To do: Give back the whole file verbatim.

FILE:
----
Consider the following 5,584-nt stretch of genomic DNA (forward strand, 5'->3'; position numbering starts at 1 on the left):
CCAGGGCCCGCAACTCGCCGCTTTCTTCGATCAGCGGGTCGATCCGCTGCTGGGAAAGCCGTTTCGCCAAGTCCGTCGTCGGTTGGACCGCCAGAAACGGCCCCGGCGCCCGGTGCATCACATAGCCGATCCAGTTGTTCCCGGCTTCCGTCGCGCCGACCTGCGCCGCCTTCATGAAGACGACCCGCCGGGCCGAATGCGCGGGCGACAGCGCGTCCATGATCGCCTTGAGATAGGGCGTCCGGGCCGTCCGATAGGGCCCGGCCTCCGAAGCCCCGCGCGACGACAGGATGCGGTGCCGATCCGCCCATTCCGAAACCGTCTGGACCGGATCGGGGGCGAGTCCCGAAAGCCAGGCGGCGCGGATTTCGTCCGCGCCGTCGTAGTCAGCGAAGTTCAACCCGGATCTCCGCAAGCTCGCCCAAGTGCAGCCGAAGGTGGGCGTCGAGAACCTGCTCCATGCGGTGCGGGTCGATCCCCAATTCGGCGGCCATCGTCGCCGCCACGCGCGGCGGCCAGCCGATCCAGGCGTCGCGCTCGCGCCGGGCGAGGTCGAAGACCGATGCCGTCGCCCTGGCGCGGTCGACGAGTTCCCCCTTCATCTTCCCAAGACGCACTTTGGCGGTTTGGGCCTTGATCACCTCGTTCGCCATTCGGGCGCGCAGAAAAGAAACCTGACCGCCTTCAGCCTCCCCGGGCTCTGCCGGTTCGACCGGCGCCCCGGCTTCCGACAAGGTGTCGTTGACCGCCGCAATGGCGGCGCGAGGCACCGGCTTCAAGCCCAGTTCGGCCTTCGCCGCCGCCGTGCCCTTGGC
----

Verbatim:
Consider the following 5,584-nt stretch of genomic DNA (forward strand, 5'->3'; position numbering starts at 1 on the left):
CCAGGGCCCGCAACTCGCCGCTTTCTTCGATCAGCGGGTCGATCCGCTGCTGGGAAAGCCGTTTCGCCAAGTCCGTCGTCGGTTGGACCGCCAGAAACGGCCCCGGCGCCCGGTGCATCACATAGCCGATCCAGTTGTTCCCGGCTTCCGTCGCGCCGACCTGCGCCGCCTTCATGAAGACGACCCGCCGGGCCGAATGCGCGGGCGACAGCGCGTCCATGATCGCCTTGAGATAGGGCGTCCGGGCCGTCCGATAGGGCCCGGCCTCCGAAGCCCCGCGCGACGACAGGATGCGGTGCCGATCCGCCCATTCCGAAACCGTCTGGACCGGATCGGGGGCGAGTCCCGAAAGCCAGGCGGCGCGGATTTCGTCCGCGCCGTCGTAGTCAGCGAAGTTCAACCCGGATCTCCGCAAGCTCGCCCAAGTGCAGCCGAAGGTGGGCGTCGAGAACCTGCTCCATGCGGTGCGGGTCGATCCCCAATTCGGCGGCCATCGTCGCCGCCACGCGCGGCGGCCAGCCGATCCAGGCGTCGCGCTCGCGCCGGGCGAGGTCGAAGACCGATGCCGTCGCCCTGGCGCGGTCGACGAGTTCCCCCTTCATCTTCCCAAGACGCACTTTGGCGGTTTGGGCCTTGATCACCTCGTTCGCCATTCGGGCGCGCAGAAAAGAAACCTGACCGCCTTCAGCCTCCCCGGGCTCTGCCGGTTCGACCGGCGCCCCGGCTTCCGACAAGGTGTCGTTGACCGCCGCAATGGCGGCGCGAGGCACCGGCTTCAAGCCCAGTTCGGCCTTCGCCGCCGCCGTGCCCTTGGC